His career in the Arizona Legislature he was plagued with scandal, and it followed him to Wyoming, now former Arizona State Senator Richard Crandall has been named today as the single finalist for Colorado’s commissioner of education by the Colorado State Board of Education.
The announcement is the culmination of a months-long national search for the next commissioner following the retirement of Robert Hammond last June. Elliott Asp has served as interim commissioner since Hammond’s retirement.
Crandall was selected from a field of 65 candidates, five of whom were interviewed. State law requires a two-week waiting period following the announcement of one or more finalists before the state board can formally appoint or employ the finalist. Crandall is available to begin as commissioner in mid-January.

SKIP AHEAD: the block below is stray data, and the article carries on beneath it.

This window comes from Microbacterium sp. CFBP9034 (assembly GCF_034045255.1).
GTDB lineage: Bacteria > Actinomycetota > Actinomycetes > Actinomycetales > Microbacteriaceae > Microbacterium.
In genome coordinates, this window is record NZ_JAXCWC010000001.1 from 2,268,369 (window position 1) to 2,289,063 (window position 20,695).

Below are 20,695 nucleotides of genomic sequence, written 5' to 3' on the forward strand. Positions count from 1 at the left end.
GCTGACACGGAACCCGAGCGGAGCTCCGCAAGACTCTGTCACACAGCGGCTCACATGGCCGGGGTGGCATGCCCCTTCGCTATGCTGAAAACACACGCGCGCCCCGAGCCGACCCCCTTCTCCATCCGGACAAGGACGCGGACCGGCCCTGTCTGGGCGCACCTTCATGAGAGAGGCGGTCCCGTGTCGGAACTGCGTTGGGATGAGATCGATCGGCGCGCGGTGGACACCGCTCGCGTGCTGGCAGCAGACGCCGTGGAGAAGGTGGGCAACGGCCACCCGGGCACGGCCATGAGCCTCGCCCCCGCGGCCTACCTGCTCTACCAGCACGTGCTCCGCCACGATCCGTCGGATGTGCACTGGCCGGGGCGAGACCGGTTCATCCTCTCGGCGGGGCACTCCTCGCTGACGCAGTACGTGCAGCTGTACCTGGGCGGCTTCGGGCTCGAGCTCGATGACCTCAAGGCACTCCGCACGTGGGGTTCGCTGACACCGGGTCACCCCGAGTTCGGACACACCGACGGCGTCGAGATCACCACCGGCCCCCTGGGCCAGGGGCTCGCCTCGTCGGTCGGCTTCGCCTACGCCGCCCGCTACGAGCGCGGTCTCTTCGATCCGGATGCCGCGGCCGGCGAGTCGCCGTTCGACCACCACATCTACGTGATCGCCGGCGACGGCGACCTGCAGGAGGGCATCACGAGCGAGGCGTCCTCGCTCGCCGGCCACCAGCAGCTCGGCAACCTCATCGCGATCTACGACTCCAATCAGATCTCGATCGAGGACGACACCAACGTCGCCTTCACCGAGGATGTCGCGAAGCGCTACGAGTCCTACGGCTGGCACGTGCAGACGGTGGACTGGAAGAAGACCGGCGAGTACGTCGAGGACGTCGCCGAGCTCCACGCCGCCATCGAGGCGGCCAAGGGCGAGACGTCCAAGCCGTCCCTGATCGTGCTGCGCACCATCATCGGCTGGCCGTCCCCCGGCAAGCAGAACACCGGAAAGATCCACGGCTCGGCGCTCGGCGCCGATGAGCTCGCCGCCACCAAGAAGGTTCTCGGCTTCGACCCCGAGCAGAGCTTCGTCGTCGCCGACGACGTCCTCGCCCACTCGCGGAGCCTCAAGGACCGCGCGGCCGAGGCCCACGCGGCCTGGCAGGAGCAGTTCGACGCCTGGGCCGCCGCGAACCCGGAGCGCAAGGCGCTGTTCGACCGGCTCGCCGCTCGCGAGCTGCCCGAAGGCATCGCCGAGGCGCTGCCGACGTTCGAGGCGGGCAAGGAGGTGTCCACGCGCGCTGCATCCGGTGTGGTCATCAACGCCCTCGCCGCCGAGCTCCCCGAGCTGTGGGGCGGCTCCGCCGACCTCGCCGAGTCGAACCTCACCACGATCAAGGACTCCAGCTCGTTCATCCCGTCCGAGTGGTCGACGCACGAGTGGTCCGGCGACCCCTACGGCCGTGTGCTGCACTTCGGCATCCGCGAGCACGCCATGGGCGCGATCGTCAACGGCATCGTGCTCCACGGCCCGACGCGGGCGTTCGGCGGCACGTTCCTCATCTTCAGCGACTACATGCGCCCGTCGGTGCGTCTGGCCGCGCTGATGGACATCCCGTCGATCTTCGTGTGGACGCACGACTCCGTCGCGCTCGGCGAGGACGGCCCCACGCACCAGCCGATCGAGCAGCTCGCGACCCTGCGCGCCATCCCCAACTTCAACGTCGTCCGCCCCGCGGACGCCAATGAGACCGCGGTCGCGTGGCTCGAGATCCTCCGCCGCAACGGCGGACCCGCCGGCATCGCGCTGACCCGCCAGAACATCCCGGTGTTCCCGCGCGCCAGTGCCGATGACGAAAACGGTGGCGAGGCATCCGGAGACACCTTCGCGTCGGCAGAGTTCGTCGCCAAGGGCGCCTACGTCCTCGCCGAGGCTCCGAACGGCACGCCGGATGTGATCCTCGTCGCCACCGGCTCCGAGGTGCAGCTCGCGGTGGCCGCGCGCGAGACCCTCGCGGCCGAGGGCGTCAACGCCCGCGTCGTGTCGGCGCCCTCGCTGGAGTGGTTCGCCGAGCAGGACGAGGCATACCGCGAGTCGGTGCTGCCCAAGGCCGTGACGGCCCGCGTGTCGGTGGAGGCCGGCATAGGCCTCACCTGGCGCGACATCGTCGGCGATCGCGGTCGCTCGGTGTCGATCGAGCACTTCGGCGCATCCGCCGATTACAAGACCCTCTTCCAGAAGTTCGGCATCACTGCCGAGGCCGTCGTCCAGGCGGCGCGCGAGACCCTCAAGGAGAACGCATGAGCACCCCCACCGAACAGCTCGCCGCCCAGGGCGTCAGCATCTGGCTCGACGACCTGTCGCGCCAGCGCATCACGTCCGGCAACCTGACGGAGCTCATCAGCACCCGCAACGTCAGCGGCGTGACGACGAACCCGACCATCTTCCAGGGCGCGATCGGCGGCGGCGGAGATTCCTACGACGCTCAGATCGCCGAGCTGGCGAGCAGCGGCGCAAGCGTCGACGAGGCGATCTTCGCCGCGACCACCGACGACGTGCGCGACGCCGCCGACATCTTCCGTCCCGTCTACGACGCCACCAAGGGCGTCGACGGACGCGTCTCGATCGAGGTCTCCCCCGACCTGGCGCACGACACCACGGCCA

A former state legislator in Arizona, Crandall was forced out of office after leaders learned that he had left the state to take the Wyoming job.
Crandall served as chairman of the education committees in both the Arizona Senate and House. He was elected as an Arizona state senator from 2011-13 and state representative from 2007 – 2010. It was widely believed that he used his position to influence legislation to benefit his consulting company, which provided “insight” to long-term care and assisted living facilities.
While serving on that committee, Crandall threatened Rep. Barton in a telephone message after she reported the tampering of Representative John Fillmore’s campaign signs by Crandall’s daughter. Allegedly, Crandall instructed his daughter to replace Fillmore’s signs with his.
Crandall, age 48, is studying for a doctorate in education from Northern Arizona University and holds a master’s degree in business administration from the University of Notre Dame. He received his bachelor’s and master’s degrees in accounting from Brigham Young University. He is a licensed school nutrition specialist and a certified public accountant.